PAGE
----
RELATIONSHIP OF PERSONALITY TRAITS AND COUNTERPRODUCTIVE WORK BEHAVIORS: THE MEDIATING EFFECTS OF JOB SATISFACTION
Version of Record online: 17 AUG 2006
Volume 59, Issue 3, pages 591–622, Autumn 2006
How to Cite
MOUNT, M., ILIES, R. and JOHNSON, E. (2006), RELATIONSHIP OF PERSONALITY TRAITS AND COUNTERPRODUCTIVE WORK BEHAVIORS: THE MEDIATING EFFECTS OF JOB SATISFACTION. Personnel Psychology, 59: 591–622. doi: 10.1111/j.1744-6570.2006.00048.x
- Issue online: 17 AUG 2006
- Version of Record online: 17 AUG 2006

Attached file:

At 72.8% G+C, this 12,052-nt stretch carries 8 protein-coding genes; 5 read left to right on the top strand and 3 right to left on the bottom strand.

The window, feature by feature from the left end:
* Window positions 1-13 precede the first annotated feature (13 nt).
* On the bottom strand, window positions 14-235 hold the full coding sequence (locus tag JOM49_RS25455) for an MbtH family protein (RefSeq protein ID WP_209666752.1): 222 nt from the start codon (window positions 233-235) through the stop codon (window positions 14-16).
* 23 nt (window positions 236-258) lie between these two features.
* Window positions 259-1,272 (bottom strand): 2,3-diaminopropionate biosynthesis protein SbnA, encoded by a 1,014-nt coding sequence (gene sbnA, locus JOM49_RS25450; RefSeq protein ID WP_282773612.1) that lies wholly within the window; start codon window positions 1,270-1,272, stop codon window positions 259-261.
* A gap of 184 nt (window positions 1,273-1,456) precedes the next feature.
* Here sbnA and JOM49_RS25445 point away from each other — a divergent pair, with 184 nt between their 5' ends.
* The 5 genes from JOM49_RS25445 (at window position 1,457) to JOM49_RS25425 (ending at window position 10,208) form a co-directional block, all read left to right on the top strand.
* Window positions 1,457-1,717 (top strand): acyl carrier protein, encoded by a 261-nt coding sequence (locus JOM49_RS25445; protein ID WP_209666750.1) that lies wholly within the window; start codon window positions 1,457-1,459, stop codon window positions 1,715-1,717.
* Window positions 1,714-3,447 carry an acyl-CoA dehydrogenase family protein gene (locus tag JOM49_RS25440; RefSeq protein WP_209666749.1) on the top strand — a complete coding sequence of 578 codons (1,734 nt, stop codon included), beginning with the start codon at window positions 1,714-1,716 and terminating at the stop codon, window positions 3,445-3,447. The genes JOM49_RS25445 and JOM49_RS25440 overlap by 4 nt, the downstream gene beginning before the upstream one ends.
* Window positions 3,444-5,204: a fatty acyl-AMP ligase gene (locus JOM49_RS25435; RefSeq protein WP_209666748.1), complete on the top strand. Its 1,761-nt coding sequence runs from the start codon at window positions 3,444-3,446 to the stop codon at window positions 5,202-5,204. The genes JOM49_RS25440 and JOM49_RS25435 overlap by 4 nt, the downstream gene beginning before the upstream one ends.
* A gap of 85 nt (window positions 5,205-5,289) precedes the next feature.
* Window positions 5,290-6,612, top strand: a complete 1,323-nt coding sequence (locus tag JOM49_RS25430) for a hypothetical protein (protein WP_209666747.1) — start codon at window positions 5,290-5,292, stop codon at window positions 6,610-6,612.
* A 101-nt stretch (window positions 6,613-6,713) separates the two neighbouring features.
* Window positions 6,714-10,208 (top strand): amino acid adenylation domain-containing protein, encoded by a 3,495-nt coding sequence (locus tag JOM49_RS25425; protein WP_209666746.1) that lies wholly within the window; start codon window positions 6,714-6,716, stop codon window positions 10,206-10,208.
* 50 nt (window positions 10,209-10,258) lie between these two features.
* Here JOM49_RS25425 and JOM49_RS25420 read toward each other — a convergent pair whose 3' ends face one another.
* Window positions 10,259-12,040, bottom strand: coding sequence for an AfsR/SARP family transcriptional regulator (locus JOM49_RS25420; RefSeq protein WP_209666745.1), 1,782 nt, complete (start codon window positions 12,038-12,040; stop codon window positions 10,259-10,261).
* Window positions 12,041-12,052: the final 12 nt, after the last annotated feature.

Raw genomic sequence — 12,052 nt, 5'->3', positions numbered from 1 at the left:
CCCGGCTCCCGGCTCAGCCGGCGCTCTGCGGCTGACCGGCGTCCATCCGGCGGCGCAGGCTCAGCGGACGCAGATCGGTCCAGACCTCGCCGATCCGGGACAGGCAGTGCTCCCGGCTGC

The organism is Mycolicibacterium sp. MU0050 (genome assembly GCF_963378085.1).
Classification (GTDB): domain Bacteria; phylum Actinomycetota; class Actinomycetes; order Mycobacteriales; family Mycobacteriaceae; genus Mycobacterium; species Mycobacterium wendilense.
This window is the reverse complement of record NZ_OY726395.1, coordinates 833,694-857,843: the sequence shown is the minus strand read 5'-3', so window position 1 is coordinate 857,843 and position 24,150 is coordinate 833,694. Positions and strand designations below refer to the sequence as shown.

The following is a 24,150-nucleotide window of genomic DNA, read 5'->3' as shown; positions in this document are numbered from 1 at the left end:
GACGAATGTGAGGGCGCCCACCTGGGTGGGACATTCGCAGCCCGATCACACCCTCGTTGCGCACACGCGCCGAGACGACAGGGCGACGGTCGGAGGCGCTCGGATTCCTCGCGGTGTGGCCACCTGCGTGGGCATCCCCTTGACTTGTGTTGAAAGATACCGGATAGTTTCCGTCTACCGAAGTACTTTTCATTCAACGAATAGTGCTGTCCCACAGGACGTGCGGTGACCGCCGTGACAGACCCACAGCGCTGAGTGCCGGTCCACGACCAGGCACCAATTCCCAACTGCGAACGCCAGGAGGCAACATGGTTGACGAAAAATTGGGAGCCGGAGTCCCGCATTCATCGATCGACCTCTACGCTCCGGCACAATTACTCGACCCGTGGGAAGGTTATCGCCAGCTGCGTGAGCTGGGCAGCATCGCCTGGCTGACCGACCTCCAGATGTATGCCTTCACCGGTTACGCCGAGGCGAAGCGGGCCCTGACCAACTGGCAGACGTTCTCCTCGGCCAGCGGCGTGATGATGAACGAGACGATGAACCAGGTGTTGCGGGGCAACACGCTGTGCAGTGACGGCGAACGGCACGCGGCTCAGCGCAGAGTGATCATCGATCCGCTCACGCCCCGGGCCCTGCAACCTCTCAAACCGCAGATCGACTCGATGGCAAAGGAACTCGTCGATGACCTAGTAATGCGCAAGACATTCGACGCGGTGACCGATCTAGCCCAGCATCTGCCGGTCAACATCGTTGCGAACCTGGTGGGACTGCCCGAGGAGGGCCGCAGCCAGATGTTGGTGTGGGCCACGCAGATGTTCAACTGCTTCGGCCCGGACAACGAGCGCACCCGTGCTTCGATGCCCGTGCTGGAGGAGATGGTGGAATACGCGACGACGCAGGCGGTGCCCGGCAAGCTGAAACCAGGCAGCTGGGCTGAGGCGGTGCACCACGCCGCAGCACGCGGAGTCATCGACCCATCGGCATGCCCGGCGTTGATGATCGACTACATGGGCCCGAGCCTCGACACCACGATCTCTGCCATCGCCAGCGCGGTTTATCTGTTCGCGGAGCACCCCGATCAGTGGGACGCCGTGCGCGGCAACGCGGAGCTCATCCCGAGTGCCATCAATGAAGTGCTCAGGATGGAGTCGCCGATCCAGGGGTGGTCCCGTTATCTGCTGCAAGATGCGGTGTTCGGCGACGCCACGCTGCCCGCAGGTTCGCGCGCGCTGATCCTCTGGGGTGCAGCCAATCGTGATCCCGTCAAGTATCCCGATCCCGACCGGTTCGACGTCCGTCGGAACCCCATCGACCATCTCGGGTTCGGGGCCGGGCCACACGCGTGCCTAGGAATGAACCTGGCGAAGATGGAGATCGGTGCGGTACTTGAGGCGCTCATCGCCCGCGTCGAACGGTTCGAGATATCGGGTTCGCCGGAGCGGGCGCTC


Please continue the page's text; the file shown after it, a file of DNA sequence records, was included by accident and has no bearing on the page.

This study used path analysis to test a model that posits that relevant personality traits will have both direct relationships with counterproductive work behaviors (CPBs) and indirect relationships to CPBs through the mediating effects of job satisfaction. Based on a sample (n= 141) of customer service employees, results generally supported the hypothesized model for both boss- and self-rated CPBs. Agreeableness had a direct relationship with interpersonal counterproductive work behaviors (CPB-I); Conscientiousness had a direct relationship with organizational counterproductive work behaviors (CPB-O); and, job satisfaction had a direct relationship to both CPB-I and CPB-O. In addition, job satisfaction partially mediated the relationship between Agreeableness and both CPB-O and CPB-I. Overall, results show that personality traits differentially predict CPBs and that employees' attitudes about their jobs explain, in part, these personality–behavior associations.